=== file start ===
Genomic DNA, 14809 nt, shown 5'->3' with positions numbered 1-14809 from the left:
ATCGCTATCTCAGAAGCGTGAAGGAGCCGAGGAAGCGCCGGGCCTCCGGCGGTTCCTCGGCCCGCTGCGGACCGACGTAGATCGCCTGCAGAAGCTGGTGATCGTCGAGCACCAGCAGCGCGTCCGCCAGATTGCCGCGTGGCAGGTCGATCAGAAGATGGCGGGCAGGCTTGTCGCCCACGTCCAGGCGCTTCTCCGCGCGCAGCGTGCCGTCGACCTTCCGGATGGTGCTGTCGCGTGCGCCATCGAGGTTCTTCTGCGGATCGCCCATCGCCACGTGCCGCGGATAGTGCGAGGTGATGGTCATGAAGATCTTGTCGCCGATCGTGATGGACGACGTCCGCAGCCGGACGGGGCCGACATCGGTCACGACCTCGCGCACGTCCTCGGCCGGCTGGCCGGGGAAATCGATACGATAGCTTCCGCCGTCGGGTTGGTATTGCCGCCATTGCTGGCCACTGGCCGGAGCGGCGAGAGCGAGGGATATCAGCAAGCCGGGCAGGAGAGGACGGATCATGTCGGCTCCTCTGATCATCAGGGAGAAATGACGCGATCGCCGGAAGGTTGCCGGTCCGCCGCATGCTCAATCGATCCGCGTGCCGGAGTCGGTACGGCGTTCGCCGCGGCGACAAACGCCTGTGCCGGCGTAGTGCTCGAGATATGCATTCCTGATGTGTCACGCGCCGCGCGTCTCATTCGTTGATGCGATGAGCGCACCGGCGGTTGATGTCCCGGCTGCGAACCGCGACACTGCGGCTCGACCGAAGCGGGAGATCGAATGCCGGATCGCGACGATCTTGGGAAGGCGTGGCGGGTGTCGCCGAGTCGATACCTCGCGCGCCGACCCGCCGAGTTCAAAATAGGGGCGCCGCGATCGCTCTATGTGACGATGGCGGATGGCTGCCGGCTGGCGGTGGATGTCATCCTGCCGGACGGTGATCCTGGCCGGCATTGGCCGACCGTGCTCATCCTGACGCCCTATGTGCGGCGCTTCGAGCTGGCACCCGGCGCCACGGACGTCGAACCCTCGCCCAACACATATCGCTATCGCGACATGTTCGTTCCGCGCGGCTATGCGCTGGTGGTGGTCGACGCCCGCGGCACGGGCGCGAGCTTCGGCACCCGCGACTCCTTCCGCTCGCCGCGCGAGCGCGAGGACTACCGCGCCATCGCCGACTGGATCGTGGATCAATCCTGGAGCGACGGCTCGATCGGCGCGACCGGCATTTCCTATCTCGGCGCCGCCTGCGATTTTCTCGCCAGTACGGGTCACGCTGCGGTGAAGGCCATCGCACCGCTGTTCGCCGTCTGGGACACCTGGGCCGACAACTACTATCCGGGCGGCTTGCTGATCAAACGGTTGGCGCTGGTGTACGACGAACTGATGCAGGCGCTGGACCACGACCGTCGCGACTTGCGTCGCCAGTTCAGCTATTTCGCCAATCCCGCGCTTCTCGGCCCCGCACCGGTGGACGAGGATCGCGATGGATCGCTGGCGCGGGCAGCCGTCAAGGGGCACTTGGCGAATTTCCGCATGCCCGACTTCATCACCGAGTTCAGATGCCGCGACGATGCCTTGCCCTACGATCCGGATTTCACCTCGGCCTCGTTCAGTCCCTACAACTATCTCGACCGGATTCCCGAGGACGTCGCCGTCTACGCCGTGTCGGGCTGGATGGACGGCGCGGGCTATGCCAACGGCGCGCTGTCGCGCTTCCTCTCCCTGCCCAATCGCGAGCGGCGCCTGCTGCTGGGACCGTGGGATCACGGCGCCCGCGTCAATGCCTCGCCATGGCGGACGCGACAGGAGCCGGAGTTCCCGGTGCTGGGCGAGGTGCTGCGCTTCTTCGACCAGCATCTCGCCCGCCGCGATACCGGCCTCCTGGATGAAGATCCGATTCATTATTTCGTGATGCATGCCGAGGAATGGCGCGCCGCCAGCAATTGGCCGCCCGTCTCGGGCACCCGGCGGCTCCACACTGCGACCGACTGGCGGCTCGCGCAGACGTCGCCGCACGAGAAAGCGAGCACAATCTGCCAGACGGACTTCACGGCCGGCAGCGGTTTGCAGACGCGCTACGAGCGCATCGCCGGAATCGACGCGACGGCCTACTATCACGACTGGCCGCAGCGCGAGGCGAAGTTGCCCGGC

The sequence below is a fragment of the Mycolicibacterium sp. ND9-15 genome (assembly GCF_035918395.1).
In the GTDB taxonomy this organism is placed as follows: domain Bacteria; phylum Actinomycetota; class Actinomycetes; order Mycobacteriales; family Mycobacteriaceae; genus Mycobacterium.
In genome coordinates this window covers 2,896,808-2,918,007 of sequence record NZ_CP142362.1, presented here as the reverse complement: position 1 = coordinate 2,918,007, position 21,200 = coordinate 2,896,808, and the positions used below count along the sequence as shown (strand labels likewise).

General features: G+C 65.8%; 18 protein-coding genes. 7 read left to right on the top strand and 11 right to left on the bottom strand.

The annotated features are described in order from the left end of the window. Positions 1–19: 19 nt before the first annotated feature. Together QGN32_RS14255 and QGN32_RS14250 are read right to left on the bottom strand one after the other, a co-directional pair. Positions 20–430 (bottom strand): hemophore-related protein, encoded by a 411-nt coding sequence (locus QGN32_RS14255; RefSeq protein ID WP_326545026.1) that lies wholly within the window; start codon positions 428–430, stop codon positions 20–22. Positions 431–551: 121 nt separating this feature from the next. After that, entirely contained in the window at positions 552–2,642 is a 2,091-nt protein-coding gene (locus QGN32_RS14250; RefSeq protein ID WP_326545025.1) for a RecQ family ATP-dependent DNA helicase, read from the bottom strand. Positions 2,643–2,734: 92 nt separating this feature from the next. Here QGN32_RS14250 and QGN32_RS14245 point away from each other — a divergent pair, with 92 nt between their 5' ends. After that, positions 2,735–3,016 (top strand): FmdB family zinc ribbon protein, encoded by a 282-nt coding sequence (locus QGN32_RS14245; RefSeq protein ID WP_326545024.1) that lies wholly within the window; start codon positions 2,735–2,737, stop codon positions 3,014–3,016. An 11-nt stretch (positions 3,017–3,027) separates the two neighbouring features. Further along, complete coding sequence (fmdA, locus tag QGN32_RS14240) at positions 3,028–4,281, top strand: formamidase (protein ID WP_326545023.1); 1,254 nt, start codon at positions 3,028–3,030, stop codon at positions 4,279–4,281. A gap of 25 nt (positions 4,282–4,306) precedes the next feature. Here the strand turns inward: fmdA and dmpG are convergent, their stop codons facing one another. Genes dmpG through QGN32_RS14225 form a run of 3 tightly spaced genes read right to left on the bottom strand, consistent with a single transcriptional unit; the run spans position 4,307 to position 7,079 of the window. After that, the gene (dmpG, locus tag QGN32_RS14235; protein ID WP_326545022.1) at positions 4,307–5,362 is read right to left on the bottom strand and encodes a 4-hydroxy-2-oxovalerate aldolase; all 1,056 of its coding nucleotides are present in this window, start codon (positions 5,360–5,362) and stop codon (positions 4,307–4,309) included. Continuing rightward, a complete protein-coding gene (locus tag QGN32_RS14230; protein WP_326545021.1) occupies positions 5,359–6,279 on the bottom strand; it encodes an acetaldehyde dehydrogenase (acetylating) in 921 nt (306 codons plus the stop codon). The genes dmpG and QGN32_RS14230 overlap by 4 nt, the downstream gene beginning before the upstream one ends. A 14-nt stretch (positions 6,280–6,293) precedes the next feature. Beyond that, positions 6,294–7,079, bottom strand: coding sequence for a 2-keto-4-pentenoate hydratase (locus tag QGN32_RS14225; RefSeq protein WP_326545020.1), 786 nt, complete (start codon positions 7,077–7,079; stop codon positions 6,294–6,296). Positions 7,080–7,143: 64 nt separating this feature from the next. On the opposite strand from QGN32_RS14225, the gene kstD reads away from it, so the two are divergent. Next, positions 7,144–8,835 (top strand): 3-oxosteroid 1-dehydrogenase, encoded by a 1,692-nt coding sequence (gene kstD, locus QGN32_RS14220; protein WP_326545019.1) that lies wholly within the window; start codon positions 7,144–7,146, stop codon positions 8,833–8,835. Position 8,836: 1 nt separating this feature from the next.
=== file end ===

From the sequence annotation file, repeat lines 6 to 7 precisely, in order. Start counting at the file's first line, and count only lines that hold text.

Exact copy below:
General features: G+C 65.8%; 18 protein-coding genes. 7 read left to right on the top strand and 11 right to left on the bottom strand.

The annotated features are described in order from the left end of the window. Positions 1–19: 19 nt before the first annotated feature. Together QGN32_RS14255 and QGN32_RS14250 are read right to left on the bottom strand one after the other, a co-directional pair. Positions 20–430 (bottom strand): hemophore-related protein, encoded by a 411-nt coding sequence (locus QGN32_RS14255; RefSeq protein ID WP_326545026.1) that lies wholly within the window; start codon positions 428–430, stop codon positions 20–22. Positions 431–551: 121 nt separating this feature from the next. After that, entirely contained in the window at positions 552–2,642 is a 2,091-nt protein-coding gene (locus QGN32_RS14250; RefSeq protein ID WP_326545025.1) for a RecQ family ATP-dependent DNA helicase, read from the bottom strand. Positions 2,643–2,734: 92 nt separating this feature from the next. Here QGN32_RS14250 and QGN32_RS14245 point away from each other — a divergent pair, with 92 nt between their 5' ends. After that, positions 2,735–3,016 (top strand): FmdB family zinc ribbon protein, encoded by a 282-nt coding sequence (locus QGN32_RS14245; RefSeq protein ID WP_326545024.1) that lies wholly within the window; start codon positions 2,735–2,737, stop codon positions 3,014–3,016. An 11-nt stretch (positions 3,017–3,027) separates the two neighbouring features. Further along, complete coding sequence (fmdA, locus tag QGN32_RS14240) at positions 3,028–4,281, top strand: formamidase (protein ID WP_326545023.1); 1,254 nt, start codon at positions 3,028–3,030, stop codon at positions 4,279–4,281. A gap of 25 nt (positions 4,282–4,306) precedes the next feature. Here the strand turns inward: fmdA and dmpG are convergent, their stop codons facing one another. Genes dmpG through QGN32_RS14225 form a run of 3 tightly spaced genes read right to left on the bottom strand, consistent with a single transcriptional unit; the run spans position 4,307 to position 7,079 of the window. After that, the gene (dmpG, locus tag QGN32_RS14235; protein ID WP_326545022.1) at positions 4,307–5,362 is read right to left on the bottom strand and encodes a 4-hydroxy-2-oxovalerate aldolase; all 1,056 of its coding nucleotides are present in this window, start codon (positions 5,360–5,362) and stop codon (positions 4,307–4,309) included. Continuing rightward, a complete protein-coding gene (locus tag QGN32_RS14230; protein WP_326545021.1) occupies positions 5,359–6,279 on the bottom strand; it encodes an acetaldehyde dehydrogenase (acetylating) in 921 nt (306 codons plus the stop codon). The genes dmpG and QGN32_RS14230 overlap by 4 nt, the downstream gene beginning before the upstream one ends. A 14-nt stretch (positions 6,280–6,293) precedes the next feature. Beyond that, positions 6,294–7,079, bottom strand: coding sequence for a 2-keto-4-pentenoate hydratase (locus tag QGN32_RS14225; RefSeq protein WP_326545020.1), 786 nt, complete (start codon positions 7,077–7,079; stop codon positions 6,294–6,296). Positions 7,080–7,143: 64 nt separating this feature from the next. On the opposite strand from QGN32_RS14225, the gene kstD reads away from it, so the two are divergent. Next, positions 7,144–8,835 (top strand): 3-oxosteroid 1-dehydrogenase, encoded by a 1,692-nt coding sequence (gene kstD, locus QGN32_RS14220; protein WP_326545019.1) that lies wholly within the window; start codon positions 7,144–7,146, stop codon positions 8,833–8,835. Position 8,836: 1 nt separating this feature from the next.